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Humanities Institute

James Housefield on “Starry Messenger: Marcel Duchamp’s Comet Haircut and Astronomy”

Event Date: Tuesday, April 27th, 2010

Time: 4:10 PM – 6:00 PM
Location: Art 210D

James Housefield on “Starry Messenger: Marcel Duchamp’s Comet Haircut and Astronomy”

Marcel Duchamp shaved a comet into his head in 1921, transforming himself into a living artwork that influenced body art in the 1960s and 70s. This talk examines Duchamp’s haircut as a sign of his interest in astronomy and as an avant-garde act. With his gesture, Duchamp embodied Galileo’s title of the 1610 “Sidereus Nuncius,” transforming himself into a “starry messenger” upon the streets of Paris. Duchamp’s haircut commented upon the Romantic image of the artist as dandy. At the same time, the human comet made “celestial activity” perceptible to the human eye, much as Galileo described the ability of the telescope to make visible the invisible.

Galileo’s treatise concerns the relationship of optics to our perception of the cosmos, a subject that inspired many of Duchamp’s works. Duchamp’s interest in optics is well documented, spanning from his time as librarian at Sainte-Genevieve, Paris (1913) through the unveiling of his final work, Etant donnés (1944-68, on display in the Philadelphia Museum of Art since 1969). Little attention has been paid to the ways these interests coincided with his fascination with popular astronomy. This talk situates Duchamp’s interest in astronomy in the context of literature (Stephane Mallarme), his fellow artists (Joseph Cornell), and contemporary developments in astronomy, including the construction of the Einstein Tower observatory near Potsdam, Germany, by Erich Mendelsohn (1919-21). Duchamp’s interest in popular astronomy tells us much about the modern fascination with watching the skies in the decades preceding the race for space and the lunar landing of 1969.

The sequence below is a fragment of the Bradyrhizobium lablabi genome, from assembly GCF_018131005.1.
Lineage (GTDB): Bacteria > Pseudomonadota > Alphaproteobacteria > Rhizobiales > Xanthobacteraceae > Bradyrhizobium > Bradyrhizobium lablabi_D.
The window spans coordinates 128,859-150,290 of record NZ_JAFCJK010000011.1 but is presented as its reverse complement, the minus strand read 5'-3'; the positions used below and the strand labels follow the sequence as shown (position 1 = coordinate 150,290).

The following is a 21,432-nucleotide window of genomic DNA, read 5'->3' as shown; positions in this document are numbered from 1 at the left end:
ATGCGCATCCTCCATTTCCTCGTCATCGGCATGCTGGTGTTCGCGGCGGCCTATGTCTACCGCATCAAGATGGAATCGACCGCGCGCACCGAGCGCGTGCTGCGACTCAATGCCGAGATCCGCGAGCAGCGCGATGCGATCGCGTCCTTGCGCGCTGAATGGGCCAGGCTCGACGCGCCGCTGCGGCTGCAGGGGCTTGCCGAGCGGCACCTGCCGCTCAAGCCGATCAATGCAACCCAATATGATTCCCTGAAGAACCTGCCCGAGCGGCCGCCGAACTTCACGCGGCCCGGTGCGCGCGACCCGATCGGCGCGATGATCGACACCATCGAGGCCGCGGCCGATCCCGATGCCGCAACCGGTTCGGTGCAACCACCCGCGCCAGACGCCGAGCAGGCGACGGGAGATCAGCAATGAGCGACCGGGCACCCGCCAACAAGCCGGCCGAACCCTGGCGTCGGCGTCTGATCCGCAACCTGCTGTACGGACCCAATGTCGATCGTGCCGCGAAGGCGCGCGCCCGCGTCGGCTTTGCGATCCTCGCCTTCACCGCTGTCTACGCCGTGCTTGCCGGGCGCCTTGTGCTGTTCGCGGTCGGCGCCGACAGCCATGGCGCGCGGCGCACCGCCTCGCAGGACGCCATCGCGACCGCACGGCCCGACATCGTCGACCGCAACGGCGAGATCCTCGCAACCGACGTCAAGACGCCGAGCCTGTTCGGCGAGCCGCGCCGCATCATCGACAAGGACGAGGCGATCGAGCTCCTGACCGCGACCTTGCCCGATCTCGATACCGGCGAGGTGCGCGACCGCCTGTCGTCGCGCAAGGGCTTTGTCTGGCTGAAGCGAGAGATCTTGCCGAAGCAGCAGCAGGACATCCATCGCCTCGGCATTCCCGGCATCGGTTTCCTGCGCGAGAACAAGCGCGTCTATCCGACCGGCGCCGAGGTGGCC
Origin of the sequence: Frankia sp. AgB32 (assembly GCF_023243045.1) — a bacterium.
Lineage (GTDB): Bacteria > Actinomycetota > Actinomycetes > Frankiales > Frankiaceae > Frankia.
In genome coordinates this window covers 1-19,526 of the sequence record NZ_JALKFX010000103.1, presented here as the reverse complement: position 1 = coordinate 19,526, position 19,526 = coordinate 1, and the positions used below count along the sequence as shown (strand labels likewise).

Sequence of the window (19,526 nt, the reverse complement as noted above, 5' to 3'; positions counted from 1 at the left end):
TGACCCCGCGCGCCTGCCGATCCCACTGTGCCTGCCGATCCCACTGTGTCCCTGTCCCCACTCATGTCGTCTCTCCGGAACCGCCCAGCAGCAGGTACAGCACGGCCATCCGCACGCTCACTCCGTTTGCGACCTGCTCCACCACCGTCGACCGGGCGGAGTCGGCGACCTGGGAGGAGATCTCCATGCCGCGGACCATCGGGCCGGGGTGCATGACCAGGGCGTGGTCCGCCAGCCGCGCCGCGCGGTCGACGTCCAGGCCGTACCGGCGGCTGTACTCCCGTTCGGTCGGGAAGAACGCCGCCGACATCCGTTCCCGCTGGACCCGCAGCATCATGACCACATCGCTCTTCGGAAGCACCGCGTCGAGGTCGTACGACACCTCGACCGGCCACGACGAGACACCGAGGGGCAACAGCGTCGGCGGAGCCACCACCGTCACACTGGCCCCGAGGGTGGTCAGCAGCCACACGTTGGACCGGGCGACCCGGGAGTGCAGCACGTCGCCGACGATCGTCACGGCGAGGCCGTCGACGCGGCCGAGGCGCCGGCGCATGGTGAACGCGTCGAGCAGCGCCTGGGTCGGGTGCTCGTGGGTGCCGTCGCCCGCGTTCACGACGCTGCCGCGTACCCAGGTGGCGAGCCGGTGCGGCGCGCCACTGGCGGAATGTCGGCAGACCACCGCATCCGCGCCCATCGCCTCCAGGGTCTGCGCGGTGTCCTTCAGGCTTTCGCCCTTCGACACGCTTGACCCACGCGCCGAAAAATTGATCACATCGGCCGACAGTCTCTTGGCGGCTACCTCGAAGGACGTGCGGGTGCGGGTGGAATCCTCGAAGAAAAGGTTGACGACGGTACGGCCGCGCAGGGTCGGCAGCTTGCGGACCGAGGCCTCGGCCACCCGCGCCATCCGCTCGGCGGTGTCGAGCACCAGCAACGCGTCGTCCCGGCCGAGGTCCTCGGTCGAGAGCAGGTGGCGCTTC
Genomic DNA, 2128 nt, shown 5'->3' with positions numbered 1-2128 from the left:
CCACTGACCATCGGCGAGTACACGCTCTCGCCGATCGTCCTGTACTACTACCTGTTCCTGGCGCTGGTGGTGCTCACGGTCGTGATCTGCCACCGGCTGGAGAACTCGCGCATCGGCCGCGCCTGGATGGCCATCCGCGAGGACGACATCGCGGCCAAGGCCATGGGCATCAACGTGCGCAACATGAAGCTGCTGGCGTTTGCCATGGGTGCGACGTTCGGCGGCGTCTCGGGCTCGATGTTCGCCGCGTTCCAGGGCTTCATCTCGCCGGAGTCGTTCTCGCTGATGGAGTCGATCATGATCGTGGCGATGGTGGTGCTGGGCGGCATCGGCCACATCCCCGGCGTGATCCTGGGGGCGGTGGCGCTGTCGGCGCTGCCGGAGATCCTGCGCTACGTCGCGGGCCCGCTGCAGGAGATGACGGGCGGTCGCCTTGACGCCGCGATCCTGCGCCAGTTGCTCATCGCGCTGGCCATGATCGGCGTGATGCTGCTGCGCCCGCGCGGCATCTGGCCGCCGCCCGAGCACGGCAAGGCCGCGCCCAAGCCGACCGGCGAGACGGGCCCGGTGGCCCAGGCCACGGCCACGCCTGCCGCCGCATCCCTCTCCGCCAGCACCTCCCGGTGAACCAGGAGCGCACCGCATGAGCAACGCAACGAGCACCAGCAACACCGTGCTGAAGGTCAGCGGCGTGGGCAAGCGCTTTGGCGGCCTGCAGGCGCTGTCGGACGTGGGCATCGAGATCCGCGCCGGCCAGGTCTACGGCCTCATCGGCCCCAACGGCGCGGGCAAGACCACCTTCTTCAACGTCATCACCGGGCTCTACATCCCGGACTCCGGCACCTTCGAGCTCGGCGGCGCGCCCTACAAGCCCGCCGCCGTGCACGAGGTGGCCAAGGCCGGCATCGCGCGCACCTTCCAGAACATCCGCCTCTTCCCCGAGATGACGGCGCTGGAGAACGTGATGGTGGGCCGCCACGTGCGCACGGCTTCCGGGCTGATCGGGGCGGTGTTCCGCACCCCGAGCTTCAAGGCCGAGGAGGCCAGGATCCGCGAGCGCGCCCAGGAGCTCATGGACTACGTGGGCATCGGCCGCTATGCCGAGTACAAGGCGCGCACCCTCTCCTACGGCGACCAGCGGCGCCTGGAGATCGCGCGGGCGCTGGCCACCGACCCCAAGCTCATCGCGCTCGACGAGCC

This event is sponsored by Art History Program

For more information please contact: katharine burnett, kpburnett@ucdavis.edu

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